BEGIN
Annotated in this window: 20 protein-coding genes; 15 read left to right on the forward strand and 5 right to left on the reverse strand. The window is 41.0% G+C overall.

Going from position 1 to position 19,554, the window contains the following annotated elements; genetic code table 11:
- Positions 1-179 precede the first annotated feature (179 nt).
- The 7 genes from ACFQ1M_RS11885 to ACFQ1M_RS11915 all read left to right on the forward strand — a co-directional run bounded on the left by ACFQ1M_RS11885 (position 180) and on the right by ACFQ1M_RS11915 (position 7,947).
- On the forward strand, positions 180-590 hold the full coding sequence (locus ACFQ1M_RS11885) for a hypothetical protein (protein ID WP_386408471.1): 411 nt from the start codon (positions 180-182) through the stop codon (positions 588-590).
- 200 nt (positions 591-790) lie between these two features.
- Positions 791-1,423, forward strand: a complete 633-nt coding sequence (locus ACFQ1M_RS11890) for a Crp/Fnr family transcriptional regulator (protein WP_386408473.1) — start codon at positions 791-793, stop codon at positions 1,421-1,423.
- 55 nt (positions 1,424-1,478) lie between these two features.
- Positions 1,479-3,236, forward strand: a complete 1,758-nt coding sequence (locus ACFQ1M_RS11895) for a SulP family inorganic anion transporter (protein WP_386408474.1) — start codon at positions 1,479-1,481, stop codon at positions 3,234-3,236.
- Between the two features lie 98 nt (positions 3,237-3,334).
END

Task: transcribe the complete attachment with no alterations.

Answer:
Annotated in this window: 20 protein-coding genes; 15 read left to right on the forward strand and 5 right to left on the reverse strand. The window is 41.0% G+C overall.

Going from position 1 to position 19,554, the window contains the following annotated elements; genetic code table 11:
- Positions 1-179 precede the first annotated feature (179 nt).
- The 7 genes from ACFQ1M_RS11885 to ACFQ1M_RS11915 all read left to right on the forward strand — a co-directional run bounded on the left by ACFQ1M_RS11885 (position 180) and on the right by ACFQ1M_RS11915 (position 7,947).
- On the forward strand, positions 180-590 hold the full coding sequence (locus ACFQ1M_RS11885) for a hypothetical protein (protein ID WP_386408471.1): 411 nt from the start codon (positions 180-182) through the stop codon (positions 588-590).
- 200 nt (positions 591-790) lie between these two features.
- Positions 791-1,423, forward strand: a complete 633-nt coding sequence (locus ACFQ1M_RS11890) for a Crp/Fnr family transcriptional regulator (protein WP_386408473.1) — start codon at positions 791-793, stop codon at positions 1,421-1,423.
- 55 nt (positions 1,424-1,478) lie between these two features.
- Positions 1,479-3,236, forward strand: a complete 1,758-nt coding sequence (locus ACFQ1M_RS11895) for a SulP family inorganic anion transporter (protein WP_386408474.1) — start codon at positions 1,479-1,481, stop codon at positions 3,234-3,236.
- Between the two features lie 98 nt (positions 3,237-3,334).